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  • Ben Church

Return to Civilization

Welp, I’m back in Kathmandu! We arrived here Monday as we spent a few days in Pokhara over the weekend after completing the Annapurna Circuit. Can’t believe I’m saying this, but I’m glad to be back in Kathmandu. This is the same city I couldn’t wait to get out of just 2 months ago. I mean the dust and smog are still here so give me another few days and I’ll be ready to blow this popsicle stand.

little chitlins in the town of Tatopani



last selfie before we left for the pass

It’s been great catching up with the Simon and Helen (two of the docs from the other clinic) as well as meeting some of the docs from Everest Base Camp ER this season. Carlo will be here in a few days as he is running the Everest Marathon. The Base Camp ER experience sounds like a pretty cool gig, maybe someday I’ll be writing a new blog titled “Emergencies at Everest”.


The trek around the rest of the circuit was great: no altitude sickness, great weather, and even better views. I hiked up to Thorong Phedi at 4500m with the team but then made a decision I’ll never regret. I took a pony named Aakash up to the top. Man was it great. I was talking to the lodge owners Kate and Kumar who I mentioned in my blog a month or so ago when I hiked up to the Thorong La pass and they said “ya, definitely take the pony, no charge!”. I couldn’t resist. It was so much fun and also WAY easier than hiking obviously. I got to spend almost 2 hours at the top which was great. The guy leading the pony in the pictures is Gupta. He was so fast, like we got to the top in 2.5 hours when it took me 4 hours before. Pretty incredible.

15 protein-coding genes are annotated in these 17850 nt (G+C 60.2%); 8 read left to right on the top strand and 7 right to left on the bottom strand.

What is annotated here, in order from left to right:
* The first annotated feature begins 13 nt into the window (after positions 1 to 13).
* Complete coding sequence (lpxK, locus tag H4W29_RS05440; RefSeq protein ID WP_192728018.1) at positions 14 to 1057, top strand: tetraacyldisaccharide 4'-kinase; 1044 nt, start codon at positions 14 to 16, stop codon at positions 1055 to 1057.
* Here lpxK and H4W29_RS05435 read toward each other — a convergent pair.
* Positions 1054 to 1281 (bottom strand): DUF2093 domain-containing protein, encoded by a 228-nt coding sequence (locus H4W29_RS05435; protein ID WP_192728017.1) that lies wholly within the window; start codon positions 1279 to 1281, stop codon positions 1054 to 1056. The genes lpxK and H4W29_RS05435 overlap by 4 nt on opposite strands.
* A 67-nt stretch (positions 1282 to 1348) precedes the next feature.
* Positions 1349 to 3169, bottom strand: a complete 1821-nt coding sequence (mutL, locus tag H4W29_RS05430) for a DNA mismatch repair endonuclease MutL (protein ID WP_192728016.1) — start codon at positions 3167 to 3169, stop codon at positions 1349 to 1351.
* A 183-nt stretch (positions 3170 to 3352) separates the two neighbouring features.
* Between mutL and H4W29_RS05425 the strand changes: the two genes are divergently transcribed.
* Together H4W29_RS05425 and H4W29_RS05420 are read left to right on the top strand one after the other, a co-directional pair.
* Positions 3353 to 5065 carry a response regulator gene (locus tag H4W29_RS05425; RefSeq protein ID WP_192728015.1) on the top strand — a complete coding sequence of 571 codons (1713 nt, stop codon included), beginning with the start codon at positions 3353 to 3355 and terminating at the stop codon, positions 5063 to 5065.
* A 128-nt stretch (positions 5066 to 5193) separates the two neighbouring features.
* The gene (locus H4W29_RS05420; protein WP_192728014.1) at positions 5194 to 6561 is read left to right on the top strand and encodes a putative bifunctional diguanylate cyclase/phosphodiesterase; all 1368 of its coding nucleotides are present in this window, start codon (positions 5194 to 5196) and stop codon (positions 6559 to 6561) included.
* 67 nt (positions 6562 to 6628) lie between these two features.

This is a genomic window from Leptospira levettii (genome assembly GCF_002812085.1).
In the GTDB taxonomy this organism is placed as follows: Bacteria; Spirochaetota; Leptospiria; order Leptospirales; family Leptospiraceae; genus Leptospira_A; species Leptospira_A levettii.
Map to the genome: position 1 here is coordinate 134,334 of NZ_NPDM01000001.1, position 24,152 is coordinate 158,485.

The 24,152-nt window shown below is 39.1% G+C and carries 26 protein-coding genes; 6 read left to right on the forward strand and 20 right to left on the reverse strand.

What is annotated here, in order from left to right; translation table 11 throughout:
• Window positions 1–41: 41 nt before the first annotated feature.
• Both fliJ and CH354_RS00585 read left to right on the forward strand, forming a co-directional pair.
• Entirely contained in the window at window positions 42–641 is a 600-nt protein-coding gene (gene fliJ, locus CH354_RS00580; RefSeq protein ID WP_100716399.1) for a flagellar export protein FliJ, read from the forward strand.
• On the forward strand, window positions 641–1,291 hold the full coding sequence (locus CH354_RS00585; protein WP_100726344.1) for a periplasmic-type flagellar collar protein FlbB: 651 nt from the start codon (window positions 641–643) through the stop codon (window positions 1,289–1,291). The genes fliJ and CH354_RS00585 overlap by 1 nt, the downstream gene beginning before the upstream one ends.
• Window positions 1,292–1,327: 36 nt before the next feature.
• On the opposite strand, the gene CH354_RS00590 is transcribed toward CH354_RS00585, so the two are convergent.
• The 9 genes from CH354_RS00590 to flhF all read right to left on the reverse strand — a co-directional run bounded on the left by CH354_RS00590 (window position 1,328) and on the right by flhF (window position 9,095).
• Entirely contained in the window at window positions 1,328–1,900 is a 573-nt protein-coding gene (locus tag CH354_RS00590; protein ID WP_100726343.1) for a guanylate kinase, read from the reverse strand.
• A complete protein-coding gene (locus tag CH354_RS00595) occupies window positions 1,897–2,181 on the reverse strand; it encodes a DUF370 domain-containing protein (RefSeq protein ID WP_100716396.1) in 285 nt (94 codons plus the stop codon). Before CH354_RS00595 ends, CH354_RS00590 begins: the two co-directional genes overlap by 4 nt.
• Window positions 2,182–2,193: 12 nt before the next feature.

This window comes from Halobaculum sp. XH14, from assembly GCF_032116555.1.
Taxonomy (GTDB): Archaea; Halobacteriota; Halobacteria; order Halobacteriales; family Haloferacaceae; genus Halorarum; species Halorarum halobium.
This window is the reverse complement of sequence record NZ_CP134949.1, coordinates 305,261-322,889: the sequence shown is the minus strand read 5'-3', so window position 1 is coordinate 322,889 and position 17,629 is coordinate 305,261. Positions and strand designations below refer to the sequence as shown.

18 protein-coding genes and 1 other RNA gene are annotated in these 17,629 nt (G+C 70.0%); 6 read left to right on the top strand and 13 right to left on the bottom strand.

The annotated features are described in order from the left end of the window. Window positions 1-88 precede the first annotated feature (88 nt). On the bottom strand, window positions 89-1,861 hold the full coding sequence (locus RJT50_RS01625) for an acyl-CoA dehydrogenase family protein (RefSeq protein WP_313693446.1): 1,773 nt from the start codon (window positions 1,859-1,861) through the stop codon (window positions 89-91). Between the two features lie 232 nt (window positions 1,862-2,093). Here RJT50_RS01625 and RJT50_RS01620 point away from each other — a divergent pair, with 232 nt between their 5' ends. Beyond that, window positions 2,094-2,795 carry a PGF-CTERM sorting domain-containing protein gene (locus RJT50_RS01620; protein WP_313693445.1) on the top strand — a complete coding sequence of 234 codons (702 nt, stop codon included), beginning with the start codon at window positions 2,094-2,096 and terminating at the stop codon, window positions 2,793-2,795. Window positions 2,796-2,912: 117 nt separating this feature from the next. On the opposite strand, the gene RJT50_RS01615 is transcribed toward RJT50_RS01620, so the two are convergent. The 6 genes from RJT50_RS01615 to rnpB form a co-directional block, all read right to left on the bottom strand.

view from the hotel in Yak Kharka

pony view near the top

pony view near the top

me, Aakash, and Gupta in all our pony glory

Aakash!

my location at 9AM May 21, 2018

accurate portrait of me and Aakash that Liz drew. (I did get a little ridicule from the group for taking a pony)

Thorong La part deux

the team at the top!

Also going up to the pass we were able to see the yarsagumba up close and personal in one of the villages. The man had collected about 2 kilos of the stuff. That amount is going to net him about $30,000+ (wiki here: https://en.wikipedia.org/wiki/Ophiocordyceps_sinensis)

yarsagumba, really expensive worm fungus

After going up over the pass, our first stop was Muktinath. I had been looking forward to this town as it is a very holy site for both Hindu’s and Buddhists. There is a large temple complex that includes a temple to Vishnu, a massive 100ft Buddha over looking the valley, and another very holy temple with 108 water spots surrounding a spout that is simultaneously spitting fire and water at the same time. There were beautiful trees and bird songs enveloping the whole area. So nice. The indian prime minister Modi had just made a visit there maybe 1-2 weeks before we left, luckily his visit didn’t coincide with our own cause the whole complex was closed off to the public while he was there. The town itself was a bit of shock when we descended into it. I was so used to snow capped peaks, small villages, and more yaks than people. That all changed in the town/city area of Muktinath. It was really crowded and dusty. There were also lots of Indian Hindus who were making the pilgrimage from their home countries at sea level to the temple at 3800m and getting pretty bad altitude illnesses a result. The town with it’s stucco buildings and packed in street vendors felt more like a mix of Mexico and India than Nepal.

the descent on the otherside

downtown Muktinath

little chitlins in Muktinath

massive Buddha statue